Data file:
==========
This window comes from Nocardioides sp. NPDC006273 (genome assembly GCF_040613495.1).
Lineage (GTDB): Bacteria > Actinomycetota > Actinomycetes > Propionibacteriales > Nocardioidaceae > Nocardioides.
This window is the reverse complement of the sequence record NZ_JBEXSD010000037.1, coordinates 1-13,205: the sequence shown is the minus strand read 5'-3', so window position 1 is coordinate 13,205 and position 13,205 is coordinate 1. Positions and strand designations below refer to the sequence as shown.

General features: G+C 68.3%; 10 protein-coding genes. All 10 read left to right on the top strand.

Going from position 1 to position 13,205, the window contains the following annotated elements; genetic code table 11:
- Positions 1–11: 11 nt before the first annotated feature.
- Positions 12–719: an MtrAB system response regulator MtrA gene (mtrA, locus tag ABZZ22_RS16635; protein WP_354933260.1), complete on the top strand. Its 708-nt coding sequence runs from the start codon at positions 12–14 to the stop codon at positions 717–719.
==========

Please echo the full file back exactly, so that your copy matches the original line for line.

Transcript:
This window comes from Nocardioides sp. NPDC006273 (genome assembly GCF_040613495.1).
Lineage (GTDB): Bacteria > Actinomycetota > Actinomycetes > Propionibacteriales > Nocardioidaceae > Nocardioides.
This window is the reverse complement of the sequence record NZ_JBEXSD010000037.1, coordinates 1-13,205: the sequence shown is the minus strand read 5'-3', so window position 1 is coordinate 13,205 and position 13,205 is coordinate 1. Positions and strand designations below refer to the sequence as shown.

General features: G+C 68.3%; 10 protein-coding genes. All 10 read left to right on the top strand.

Going from position 1 to position 13,205, the window contains the following annotated elements; genetic code table 11:
- Positions 1–11: 11 nt before the first annotated feature.
- Positions 12–719: an MtrAB system response regulator MtrA gene (mtrA, locus tag ABZZ22_RS16635; protein WP_354933260.1), complete on the top strand. Its 708-nt coding sequence runs from the start codon at positions 12–14 to the stop codon at positions 717–719.